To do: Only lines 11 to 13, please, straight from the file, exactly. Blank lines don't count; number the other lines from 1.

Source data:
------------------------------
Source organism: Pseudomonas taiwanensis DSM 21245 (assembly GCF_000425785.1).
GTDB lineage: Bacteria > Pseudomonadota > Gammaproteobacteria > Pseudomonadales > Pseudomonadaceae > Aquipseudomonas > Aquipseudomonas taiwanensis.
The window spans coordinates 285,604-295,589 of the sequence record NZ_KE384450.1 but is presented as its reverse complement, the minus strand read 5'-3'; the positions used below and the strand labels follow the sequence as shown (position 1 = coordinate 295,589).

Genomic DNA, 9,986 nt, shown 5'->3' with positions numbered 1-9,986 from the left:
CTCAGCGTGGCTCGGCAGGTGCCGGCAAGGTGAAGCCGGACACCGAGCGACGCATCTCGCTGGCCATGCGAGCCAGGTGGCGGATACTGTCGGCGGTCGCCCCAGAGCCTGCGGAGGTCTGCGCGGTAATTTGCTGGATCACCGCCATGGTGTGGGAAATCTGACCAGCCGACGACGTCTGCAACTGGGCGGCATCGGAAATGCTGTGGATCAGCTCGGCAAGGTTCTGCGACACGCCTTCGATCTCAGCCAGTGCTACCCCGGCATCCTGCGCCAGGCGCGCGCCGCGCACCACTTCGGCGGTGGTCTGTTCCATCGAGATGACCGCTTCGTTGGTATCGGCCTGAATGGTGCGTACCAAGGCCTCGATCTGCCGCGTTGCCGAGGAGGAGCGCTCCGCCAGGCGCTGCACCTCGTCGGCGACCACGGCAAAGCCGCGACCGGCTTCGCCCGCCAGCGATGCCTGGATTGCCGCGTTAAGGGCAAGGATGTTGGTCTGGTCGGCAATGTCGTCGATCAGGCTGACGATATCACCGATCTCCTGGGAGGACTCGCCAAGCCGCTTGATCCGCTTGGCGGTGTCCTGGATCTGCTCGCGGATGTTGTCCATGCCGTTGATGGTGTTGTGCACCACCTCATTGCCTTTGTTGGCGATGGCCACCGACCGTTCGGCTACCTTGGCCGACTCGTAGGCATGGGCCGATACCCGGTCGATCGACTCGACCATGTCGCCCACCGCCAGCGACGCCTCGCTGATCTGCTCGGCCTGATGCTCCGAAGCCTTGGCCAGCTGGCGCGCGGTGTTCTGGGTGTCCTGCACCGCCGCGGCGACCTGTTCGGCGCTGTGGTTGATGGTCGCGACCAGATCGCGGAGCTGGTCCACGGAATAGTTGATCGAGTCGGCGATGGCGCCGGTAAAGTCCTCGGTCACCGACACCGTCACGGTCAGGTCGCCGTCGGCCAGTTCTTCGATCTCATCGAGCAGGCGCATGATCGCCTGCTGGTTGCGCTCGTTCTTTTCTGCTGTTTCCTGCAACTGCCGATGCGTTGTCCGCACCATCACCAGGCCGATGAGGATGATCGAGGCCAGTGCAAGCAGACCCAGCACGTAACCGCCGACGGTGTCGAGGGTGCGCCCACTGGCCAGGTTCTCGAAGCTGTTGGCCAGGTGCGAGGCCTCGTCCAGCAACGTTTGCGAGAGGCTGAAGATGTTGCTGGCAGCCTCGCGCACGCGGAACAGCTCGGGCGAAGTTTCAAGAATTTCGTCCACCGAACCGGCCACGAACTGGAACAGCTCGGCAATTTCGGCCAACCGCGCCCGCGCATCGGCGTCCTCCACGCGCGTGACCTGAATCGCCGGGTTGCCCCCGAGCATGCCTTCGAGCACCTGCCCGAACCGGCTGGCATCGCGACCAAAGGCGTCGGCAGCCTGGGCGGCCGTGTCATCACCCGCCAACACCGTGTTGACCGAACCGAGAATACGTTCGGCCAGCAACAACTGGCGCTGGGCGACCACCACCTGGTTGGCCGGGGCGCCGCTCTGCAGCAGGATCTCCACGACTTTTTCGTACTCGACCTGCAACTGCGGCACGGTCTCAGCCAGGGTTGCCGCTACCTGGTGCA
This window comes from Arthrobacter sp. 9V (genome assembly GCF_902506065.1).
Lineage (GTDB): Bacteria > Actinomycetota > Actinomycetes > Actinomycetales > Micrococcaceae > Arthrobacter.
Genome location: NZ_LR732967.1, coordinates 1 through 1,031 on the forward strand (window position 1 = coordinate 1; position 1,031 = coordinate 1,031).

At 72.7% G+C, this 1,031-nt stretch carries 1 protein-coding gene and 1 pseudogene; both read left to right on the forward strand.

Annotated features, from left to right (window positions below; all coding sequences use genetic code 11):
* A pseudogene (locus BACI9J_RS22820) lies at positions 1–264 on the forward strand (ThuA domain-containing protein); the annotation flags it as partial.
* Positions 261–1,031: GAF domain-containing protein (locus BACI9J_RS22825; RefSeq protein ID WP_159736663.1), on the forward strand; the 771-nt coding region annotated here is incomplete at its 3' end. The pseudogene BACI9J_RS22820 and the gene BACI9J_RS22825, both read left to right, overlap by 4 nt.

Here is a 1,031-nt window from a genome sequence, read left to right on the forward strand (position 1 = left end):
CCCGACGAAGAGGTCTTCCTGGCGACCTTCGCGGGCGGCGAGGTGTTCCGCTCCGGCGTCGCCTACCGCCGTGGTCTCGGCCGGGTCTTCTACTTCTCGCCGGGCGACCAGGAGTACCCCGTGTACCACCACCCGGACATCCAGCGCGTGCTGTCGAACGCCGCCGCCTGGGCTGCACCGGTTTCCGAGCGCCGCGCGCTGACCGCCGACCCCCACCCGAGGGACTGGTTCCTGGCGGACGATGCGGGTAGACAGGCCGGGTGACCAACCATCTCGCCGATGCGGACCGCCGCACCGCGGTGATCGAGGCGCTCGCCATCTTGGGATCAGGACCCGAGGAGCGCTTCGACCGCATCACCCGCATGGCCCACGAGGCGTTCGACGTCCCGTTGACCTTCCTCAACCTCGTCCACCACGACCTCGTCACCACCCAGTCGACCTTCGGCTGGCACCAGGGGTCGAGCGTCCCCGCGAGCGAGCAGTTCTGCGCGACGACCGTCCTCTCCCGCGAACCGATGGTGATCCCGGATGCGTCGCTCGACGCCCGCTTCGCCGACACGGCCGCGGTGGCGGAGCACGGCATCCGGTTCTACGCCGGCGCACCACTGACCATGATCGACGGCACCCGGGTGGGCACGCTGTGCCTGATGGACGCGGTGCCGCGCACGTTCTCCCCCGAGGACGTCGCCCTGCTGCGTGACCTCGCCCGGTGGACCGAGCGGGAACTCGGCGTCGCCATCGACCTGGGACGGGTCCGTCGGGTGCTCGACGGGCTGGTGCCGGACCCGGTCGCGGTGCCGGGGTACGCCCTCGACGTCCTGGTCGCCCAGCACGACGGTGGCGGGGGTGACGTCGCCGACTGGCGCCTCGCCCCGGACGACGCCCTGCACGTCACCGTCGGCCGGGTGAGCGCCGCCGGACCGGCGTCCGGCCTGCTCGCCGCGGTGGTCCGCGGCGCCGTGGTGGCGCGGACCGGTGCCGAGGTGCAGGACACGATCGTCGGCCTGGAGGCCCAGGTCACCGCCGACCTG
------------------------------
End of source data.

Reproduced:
* A pseudogene (locus BACI9J_RS22820) lies at positions 1–264 on the forward strand (ThuA domain-containing protein); the annotation flags it as partial.
* Positions 261–1,031: GAF domain-containing protein (locus BACI9J_RS22825; RefSeq protein ID WP_159736663.1), on the forward strand; the 771-nt coding region annotated here is incomplete at its 3' end. The pseudogene BACI9J_RS22820 and the gene BACI9J_RS22825, both read left to right, overlap by 4 nt.

Here is a 1,031-nt window from a genome sequence, read left to right on the forward strand (position 1 = left end):